The Old Orchard Beach Planning Board this week will consider new rules for medical marijuana production facilities prompted by a local man’s proposal to open a secure commercial building for licensed caregivers.

Town officials say the local rules are needed to deal with commercial medical marijuana facilities not covered by state statutes, which set out requirements for growing the drug in private homes and at state-licensed dispensaries.

The Planning Board on Thursday is expected to review the proposed amendments and schedule a public hearing for Dec. 11. The board could vote as early as December to forward the changes to the Town Council for approval.

The proposed ordinance changes restrict commercial marijuana production facilities to one business zone, outline a process for review by town officials and limit the number of caregivers who can grow the drug in one building.

But Pierre Bouthiller, who proposed the production facility, said the town is producing these rules in “bad faith” and he may sue if the new rules continue to exclude the location of the building he is looking to redevelop. He first proposed the facility in June, but town officials say his plan is not grandfathered because he did not submit a formal proposal.

Bouthiller said the zone changes exclude the Saco Avenue building he wants to convert for therapeutic cannabis uses, though they would be allowed in a zone a few hundred yards away.

“It’s an unreasonable restriction,” he said of the choice to limit the facilities to only one business zone. “Quite frankly, I can’t imagine (the court) would find any valid cause to exclude that zone.”

The Town Council last July enacted an emergency 60-day moratorium on the cultivation of medical marijuana in non-commercial facilities to give town officials time to develop rules outlining what zone would be most appropriate for that type of business. The council has since extended the moratorium three times.

The moratorium and review of zoning for commercial medical marijuana facilities was prompted by Bouthiller’s proposal to turn a former post office on Saco Avenue into a secure facility for four caregivers to grow the drug for their patients. He also wants to use the location as a research facility to study the medicinal effects of cannabis.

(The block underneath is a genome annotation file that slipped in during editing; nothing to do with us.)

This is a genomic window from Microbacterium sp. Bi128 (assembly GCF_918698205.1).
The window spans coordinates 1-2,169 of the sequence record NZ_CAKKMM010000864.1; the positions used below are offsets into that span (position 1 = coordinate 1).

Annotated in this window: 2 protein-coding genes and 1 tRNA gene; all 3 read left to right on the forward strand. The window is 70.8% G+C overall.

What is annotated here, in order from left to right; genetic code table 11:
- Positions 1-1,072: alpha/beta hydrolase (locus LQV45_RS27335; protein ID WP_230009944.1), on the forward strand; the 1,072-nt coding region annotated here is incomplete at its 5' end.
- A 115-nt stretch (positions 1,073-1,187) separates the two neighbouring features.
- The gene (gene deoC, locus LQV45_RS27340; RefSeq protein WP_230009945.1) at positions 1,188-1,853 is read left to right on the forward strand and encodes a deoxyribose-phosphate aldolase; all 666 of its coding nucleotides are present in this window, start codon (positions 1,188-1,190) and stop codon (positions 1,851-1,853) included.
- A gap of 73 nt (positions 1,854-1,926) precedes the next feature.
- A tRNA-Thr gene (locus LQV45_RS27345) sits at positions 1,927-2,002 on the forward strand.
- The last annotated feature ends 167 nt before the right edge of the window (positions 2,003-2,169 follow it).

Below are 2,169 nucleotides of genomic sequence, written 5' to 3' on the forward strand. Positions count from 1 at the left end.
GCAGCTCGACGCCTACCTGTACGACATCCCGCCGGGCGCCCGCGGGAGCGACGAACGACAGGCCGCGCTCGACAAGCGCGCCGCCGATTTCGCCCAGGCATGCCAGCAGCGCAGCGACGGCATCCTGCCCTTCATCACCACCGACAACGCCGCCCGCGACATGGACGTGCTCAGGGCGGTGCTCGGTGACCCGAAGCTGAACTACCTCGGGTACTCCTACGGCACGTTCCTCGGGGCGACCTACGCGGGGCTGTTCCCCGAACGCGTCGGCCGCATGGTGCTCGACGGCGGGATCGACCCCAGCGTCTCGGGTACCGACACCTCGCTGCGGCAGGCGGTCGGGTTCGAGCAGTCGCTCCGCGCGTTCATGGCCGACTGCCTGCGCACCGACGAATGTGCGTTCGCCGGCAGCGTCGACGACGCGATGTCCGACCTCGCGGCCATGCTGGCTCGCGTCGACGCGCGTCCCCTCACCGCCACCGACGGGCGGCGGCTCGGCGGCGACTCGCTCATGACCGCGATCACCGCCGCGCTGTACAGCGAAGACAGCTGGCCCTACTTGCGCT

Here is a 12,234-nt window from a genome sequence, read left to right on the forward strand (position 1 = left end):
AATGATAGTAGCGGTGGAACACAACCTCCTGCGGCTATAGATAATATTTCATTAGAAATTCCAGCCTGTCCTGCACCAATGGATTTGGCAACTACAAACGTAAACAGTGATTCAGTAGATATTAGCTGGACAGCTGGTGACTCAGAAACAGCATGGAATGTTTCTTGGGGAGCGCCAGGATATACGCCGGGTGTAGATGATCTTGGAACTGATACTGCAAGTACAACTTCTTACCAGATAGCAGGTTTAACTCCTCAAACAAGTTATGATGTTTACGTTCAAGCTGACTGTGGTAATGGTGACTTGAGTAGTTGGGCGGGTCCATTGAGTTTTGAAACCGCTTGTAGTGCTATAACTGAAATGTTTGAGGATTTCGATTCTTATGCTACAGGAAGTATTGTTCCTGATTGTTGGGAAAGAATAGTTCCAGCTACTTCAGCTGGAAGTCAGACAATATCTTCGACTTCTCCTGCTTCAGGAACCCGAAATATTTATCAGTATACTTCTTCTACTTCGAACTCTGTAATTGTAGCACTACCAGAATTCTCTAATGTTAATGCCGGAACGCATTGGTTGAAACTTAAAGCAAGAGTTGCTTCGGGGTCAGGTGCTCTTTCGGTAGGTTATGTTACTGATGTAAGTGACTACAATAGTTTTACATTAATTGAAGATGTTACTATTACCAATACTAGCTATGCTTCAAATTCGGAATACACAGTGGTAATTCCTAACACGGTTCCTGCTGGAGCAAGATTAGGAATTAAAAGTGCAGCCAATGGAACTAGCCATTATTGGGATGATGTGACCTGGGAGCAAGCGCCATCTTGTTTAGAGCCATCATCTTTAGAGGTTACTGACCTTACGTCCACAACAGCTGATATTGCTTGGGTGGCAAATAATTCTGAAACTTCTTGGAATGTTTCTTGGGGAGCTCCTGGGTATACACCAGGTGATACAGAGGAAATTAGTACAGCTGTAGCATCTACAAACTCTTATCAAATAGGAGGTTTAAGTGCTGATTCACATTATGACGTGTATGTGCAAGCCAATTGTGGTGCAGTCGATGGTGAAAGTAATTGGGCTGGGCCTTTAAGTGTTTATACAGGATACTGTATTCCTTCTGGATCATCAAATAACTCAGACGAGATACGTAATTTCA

Under state law, registered caregivers in Maine are allowed to grow marijuana for as many as five patients. Caregivers can have up to 2.5 ounces of marijuana for each patient and a maximum of six mature plants per patient. They are not allowed to form collectives in which they share supplies or combine their crops into larger-scale production.

Town Manager Larry Mead said Bouthiller’s proposal – a first for the town – created “a lot of unknowns.”

“The state law never envisioned this type of commercial use, so it’s left to the towns to deal with it,” he said. “It’s really just an attempt to deal with the fact that state statute doesn’t hit this particular type of use.”

The proposed zoning changes in Old Orchard Beach would restrict commercial production facilities or a registered dispensary to the General Business District 1 – the one that allows the widest range of businesses – and require approval from the Planning Board as a conditional use. No more than four growers would be allowed to use a single production facility, and each facility must be at least 250 feet away from schools, churches, parks and day cares. Any sign with the word “marijuana” or an image of the plant would be prohibited.

The zoning changes require each production facility be located at least 250 feet from a similar facility to “prevent a concentration of these facilities and help ensure compliance with the state prohibition against collectives.”

The rules would also restrict the town to one dispensary, though the state controls how many dispensaries can operate in Maine. Currently, the one dispensary allowed for the public health district that includes Old Orchard Beach is in Biddeford.

The zoning changes do not apply to caregivers who grow marijuana in their homes.

Mead said the cultivation of medical marijuana outside of a residential setting raises concerns about public safety. He said the town’s existing ordinances do not provide an adequate mechanism to regulate and control medical marijuana nonresidential production facilities and are inadequate to prevent the potential for serious public harm.

Old Orchard Beach is not alone in grappling with rules for medical marijuana growing facilities.

Voters in York last week approved new rules limiting where medical marijuana caregivers can grow their plants, a proposal that grew out of a conflict between one such facility and its neighbors.

York’s zoning changes regulate marijuana as a land use, restrict caregivers growing in commercial settings to a section along the Route 1 corridor, and prevent more than one grower from using the same lot. They also require a public approval process and establish a business licensing requirement to monitor ongoing consistency with the Maine Medical Use of Marijuana Program.


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